Since it went into publication 20 years ago, Pesquisa FAPESP has presented innumerable places that deserve to be discovered. In addition to offering beautiful landscapes, they can teach us a lot about plants, animals, our own human nature, and the planet.
Those who walk in the Amazon and the Atlantic Rainforest will be able to see these forests as havens for bird species, some only recently identified by specialists (see Pesquisa FAPESP issues no. 207 and no. 217), and as spaces in a state of continual transformation (issue no. 267). Isolated areas such as the jungle-covered mountains of Minas Gerais and São Paulo are favorable for the formation of new species of orchids, for example (issues no. 212 and no. 218).
Tourists interested in science who read the magazine will also see the semiarid scrublands known as the Caatinga—which to most people is a deceptively sterile environment—as scenes of intricate ecological processes, rich in unique species of trees, fish, lizards, and birds (issues no. 93 and no. 108). One particularly rich and phenomenally arid region is the São Francisco dunes area, in northern Bahia. The scorching sands and sparse vegetation are home to “crazy fauna,” as defined by biologist Miguel Trefaut Urbano Rodrigues, from the University of São Paulo (USP). Rodrigues visited the region for the first time in 1980, and 30 years later he still traveled the dunes, always finding fascinating animals on either side of the river—including species of lizards that look like snakes, because of their short limbs. In the dunes live animals with only slight differences in appearance or genetic makeup, so-called sister species, who share a common ancestor but took separate evolutionary paths from the moment the river separated them.
With time and luck, visitors will find animals that live only there, such as the lizard Eurolophosaurus amathites; or a 20-centimeter-long rodent, Yonenaga’s Atlantic spiny-rat (Trinomys yonenagae); and the 20-centimeter-high plain-tailed nighthawk (Nyctiprogne vielliardi); all species adapted to Bahia’s scorching sands. In this Brazilian Sahara, biologists have already identified almost 30 species and eight new genera of unique (endemic) lizards, more species than in North American or African deserts. The dunes exhibit biological diversity comparable to that of the Galápagos archipelago, whose fauna Darwin studied to develop his theory of the evolution of living organisms (issues no. 57, no. 194, and the special FAPESP 50-year edition).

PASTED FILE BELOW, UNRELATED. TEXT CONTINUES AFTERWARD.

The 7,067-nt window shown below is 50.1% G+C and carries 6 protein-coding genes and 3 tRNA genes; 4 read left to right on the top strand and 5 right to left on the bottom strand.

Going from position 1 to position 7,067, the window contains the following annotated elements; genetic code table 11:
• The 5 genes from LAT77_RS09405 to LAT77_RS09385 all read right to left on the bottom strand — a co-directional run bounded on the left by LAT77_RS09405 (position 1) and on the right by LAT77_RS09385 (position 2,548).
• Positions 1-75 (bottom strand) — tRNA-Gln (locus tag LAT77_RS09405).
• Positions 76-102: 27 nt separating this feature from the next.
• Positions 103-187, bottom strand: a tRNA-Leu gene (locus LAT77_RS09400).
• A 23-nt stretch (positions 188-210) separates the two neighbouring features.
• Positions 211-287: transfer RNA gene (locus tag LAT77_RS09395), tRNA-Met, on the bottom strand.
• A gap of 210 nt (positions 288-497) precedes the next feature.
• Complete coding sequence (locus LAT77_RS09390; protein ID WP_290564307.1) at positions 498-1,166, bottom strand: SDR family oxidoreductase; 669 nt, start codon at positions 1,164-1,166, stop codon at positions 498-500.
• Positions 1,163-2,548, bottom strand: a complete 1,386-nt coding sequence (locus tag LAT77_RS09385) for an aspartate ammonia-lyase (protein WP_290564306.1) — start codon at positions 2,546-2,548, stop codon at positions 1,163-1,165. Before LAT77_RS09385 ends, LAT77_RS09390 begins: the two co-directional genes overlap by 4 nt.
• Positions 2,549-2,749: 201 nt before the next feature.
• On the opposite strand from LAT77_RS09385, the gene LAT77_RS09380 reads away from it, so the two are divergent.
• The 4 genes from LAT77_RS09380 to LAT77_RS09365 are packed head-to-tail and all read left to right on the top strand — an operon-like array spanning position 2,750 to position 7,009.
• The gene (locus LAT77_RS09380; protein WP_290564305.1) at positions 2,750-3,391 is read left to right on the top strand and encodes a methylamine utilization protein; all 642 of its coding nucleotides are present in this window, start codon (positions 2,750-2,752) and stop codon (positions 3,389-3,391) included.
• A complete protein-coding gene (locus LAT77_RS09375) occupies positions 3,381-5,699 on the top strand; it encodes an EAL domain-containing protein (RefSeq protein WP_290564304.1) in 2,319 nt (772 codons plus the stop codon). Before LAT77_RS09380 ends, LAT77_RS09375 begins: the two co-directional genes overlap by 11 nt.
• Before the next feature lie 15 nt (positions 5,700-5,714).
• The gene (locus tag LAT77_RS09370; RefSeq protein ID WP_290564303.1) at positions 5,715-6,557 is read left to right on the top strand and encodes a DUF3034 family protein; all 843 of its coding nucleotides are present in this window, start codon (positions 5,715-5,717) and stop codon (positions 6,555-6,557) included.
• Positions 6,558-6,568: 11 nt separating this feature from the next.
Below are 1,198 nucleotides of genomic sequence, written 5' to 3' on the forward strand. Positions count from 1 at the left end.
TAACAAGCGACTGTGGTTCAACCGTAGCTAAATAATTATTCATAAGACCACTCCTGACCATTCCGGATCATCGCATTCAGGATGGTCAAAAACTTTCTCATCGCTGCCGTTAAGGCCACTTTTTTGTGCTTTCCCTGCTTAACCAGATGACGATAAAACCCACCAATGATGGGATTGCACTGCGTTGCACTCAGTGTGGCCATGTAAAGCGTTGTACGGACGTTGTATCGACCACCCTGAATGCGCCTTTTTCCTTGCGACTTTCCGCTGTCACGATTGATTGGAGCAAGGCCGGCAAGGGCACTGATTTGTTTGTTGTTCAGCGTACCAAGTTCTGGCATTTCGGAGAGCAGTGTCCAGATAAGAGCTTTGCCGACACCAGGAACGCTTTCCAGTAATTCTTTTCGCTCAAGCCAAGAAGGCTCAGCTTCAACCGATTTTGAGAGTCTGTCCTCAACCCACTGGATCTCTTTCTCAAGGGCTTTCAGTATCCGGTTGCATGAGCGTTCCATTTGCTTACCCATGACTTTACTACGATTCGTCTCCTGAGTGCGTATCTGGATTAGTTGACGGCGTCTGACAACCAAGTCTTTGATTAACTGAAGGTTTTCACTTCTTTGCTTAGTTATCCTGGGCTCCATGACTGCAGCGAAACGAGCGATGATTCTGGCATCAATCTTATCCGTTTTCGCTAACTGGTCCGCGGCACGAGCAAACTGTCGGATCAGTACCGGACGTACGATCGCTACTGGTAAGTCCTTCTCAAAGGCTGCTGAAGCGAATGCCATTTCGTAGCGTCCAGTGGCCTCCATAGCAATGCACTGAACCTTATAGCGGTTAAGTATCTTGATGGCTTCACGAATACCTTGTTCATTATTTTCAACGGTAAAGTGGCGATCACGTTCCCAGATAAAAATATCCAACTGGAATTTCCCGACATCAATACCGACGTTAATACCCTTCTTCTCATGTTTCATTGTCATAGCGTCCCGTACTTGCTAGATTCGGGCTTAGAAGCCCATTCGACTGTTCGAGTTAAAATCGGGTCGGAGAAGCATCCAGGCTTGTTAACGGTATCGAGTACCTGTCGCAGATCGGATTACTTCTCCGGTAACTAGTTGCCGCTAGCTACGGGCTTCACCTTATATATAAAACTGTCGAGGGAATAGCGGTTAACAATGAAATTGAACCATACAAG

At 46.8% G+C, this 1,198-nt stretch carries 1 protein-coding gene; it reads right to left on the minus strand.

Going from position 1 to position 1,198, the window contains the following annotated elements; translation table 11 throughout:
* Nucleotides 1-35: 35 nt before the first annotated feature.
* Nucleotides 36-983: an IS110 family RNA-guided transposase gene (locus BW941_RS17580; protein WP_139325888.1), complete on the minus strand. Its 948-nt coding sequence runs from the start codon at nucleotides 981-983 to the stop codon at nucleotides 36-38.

In the Caatinga, the past is exposed in many ways. Several articles have described the exceptionally well-preserved fossils of reptiles, fish, and plants dating back hundreds of millions of years in Chapada do Araripe, which spans the states of Ceará, Pernambuco, and Piauí (issues no. 78, no. 115, and no. 283). In turn, the history of human occupation can be understood through the more than 1,200 prehistoric cave painting sites, dated between 4,000 and 50,000 years old, in Serra da Capivara National Park (a UNESCO World Heritage Site), and at the American Man Museum, opened in January 2019, in the south of Piauí, near the Museum of Nature (issues no. 272 and no. 275). Another area worth visiting is Lagoa Santa, in the Cerrado of Minas Gerais, which housed ancient human populations with unique cultures. Between 2001 and 2009, Brazilian researchers exhumed and analyzed 26 human burials, conducted 10,500 and 8,000 years ago, which revealed hitherto unknown mortuary practices (issue no. 247).
The story of Earth can be revived through 142 geological sites proposed in 2017, in 81 municipalities throughout the state of São Paulo, to encourage their preservation. In 2012, with the same objective, the Brazilian Commission on Geological and Paleobiological Sites presented a national survey with 116 geologically important sites, 16 of which are in São Paulo (issue no. 257). In Rio Grande do Sul, the ruins of the Seven Peoples of the Missions, in addition to their cultural value, maintain clues to understanding how Earth’s natural magnetic field varies over the centuries (issues no. 97, no. 244, and no. 185).
Terrestrial telescopes invite travelers on an even greater journey, through different types of landscapes: the geographical, because they are located in isolated areas; the cosmic, by presenting physical events that occurred among the stars and galaxies; and into the depths of matter, since at times they illustrate phenomena between elementary particles. In this arena, Brazil is part of three international consortia: the Pierre Auger Cosmic Ray Observatory, built on the semidesert plains of western Argentina (issues no. 90, no. 142, and no. 260); the Southern Observatory for Astrophysical Research (SOAR); and the Gemini Observatory. The latter two are built on a mountain in the Chilean Andes, Cerro Pachón, at 2,700 meters above sea level (issues no. 98 and no. 100).
There are also locations in other countries which welcome Brazilian researchers that are well worth visiting. The Laser Interferometer Gravitational-Wave Observatory (LIGO), at the California Institute of Technology, in the United States, which made the first image of a black hole and its surroundings, was presented in Pesquisa FAPESP in April 2019 (issue no. 279). The Large Hadron Collider (LHC), the largest particle accelerator in the world, built on the border of Switzerland and France, was detailed in issues nos. 147 and 270.Republish